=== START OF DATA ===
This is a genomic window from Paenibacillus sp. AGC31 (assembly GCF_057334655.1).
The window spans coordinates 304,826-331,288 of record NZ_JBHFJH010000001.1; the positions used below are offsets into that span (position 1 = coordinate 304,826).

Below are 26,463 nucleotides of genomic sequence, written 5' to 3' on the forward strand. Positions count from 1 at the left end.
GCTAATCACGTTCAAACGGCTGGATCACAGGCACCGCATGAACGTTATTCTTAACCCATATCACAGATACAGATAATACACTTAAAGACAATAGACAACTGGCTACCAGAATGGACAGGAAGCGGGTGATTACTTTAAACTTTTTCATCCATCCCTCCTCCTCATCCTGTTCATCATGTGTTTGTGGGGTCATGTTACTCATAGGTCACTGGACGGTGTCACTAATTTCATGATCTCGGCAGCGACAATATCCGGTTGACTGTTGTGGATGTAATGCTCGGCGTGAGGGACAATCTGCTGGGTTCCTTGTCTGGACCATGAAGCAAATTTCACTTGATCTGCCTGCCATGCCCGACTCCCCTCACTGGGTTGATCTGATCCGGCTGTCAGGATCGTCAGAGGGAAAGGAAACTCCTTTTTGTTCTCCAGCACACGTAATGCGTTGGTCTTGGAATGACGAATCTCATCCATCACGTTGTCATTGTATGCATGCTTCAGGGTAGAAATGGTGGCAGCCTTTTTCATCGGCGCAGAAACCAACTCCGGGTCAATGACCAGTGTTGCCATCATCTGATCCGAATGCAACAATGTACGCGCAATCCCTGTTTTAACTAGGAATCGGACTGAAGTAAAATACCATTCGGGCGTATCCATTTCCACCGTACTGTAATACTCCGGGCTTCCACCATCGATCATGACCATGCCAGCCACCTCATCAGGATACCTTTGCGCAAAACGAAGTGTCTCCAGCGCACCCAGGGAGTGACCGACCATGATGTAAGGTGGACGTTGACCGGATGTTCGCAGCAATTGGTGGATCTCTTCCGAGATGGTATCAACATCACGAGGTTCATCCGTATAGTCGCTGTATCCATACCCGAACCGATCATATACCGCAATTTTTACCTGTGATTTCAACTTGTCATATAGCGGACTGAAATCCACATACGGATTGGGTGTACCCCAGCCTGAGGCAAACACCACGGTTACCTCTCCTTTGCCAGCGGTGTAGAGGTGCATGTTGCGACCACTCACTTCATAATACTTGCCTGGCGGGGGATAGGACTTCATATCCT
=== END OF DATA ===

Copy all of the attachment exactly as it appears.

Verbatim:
This is a genomic window from Paenibacillus sp. AGC31 (assembly GCF_057334655.1).
The window spans coordinates 304,826-331,288 of record NZ_JBHFJH010000001.1; the positions used below are offsets into that span (position 1 = coordinate 304,826).

Below are 26,463 nucleotides of genomic sequence, written 5' to 3' on the forward strand. Positions count from 1 at the left end.
GCTAATCACGTTCAAACGGCTGGATCACAGGCACCGCATGAACGTTATTCTTAACCCATATCACAGATACAGATAATACACTTAAAGACAATAGACAACTGGCTACCAGAATGGACAGGAAGCGGGTGATTACTTTAAACTTTTTCATCCATCCCTCCTCCTCATCCTGTTCATCATGTGTTTGTGGGGTCATGTTACTCATAGGTCACTGGACGGTGTCACTAATTTCATGATCTCGGCAGCGACAATATCCGGTTGACTGTTGTGGATGTAATGCTCGGCGTGAGGGACAATCTGCTGGGTTCCTTGTCTGGACCATGAAGCAAATTTCACTTGATCTGCCTGCCATGCCCGACTCCCCTCACTGGGTTGATCTGATCCGGCTGTCAGGATCGTCAGAGGGAAAGGAAACTCCTTTTTGTTCTCCAGCACACGTAATGCGTTGGTCTTGGAATGACGAATCTCATCCATCACGTTGTCATTGTATGCATGCTTCAGGGTAGAAATGGTGGCAGCCTTTTTCATCGGCGCAGAAACCAACTCCGGGTCAATGACCAGTGTTGCCATCATCTGATCCGAATGCAACAATGTACGCGCAATCCCTGTTTTAACTAGGAATCGGACTGAAGTAAAATACCATTCGGGCGTATCCATTTCCACCGTACTGTAATACTCCGGGCTTCCACCATCGATCATGACCATGCCAGCCACCTCATCAGGATACCTTTGCGCAAAACGAAGTGTCTCCAGCGCACCCAGGGAGTGACCGACCATGATGTAAGGTGGACGTTGACCGGATGTTCGCAGCAATTGGTGGATCTCTTCCGAGATGGTATCAACATCACGAGGTTCATCCGTATAGTCGCTGTATCCATACCCGAACCGATCATATACCGCAATTTTTACCTGTGATTTCAACTTGTCATATAGCGGACTGAAATCCACATACGGATTGGGTGTACCCCAGCCTGAGGCAAACACCACGGTTACCTCTCCTTTGCCAGCGGTGTAGAGGTGCATGTTGCGACCACTCACTTCATAATACTTGCCTGGCGGGGGATAGGACTTCATATCCT